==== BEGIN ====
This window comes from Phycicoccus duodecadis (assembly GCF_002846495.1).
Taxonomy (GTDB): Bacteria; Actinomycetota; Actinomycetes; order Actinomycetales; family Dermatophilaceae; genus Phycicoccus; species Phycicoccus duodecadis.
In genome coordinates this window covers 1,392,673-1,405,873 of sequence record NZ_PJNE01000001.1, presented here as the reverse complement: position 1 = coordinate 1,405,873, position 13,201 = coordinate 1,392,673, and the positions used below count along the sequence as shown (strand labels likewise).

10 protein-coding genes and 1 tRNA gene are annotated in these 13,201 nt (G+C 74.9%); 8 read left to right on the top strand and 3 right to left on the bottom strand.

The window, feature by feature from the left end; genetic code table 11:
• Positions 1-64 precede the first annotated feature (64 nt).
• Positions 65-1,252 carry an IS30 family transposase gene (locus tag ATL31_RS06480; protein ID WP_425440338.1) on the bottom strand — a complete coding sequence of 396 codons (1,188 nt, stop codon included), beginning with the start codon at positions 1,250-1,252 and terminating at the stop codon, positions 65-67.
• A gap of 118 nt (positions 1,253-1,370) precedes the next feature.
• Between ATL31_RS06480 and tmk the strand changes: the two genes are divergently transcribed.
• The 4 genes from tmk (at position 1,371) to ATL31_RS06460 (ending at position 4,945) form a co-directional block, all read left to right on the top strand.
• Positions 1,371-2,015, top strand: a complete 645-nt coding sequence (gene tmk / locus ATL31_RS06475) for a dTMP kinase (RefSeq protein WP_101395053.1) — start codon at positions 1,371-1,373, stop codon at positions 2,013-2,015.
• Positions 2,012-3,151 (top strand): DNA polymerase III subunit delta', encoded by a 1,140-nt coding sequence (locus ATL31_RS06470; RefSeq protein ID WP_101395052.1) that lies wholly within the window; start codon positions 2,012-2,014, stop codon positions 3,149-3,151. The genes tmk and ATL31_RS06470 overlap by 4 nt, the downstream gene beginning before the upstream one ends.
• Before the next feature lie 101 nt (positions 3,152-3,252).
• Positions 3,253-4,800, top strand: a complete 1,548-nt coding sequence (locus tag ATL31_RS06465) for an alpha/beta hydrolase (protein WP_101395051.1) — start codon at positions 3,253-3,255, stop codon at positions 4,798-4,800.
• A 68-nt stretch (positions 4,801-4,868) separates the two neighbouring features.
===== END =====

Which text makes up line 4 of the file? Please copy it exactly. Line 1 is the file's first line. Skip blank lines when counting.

10 protein-coding genes and 1 tRNA gene are annotated in these 13,201 nt (G+C 74.9%); 8 read left to right on the top strand and 3 right to left on the bottom strand.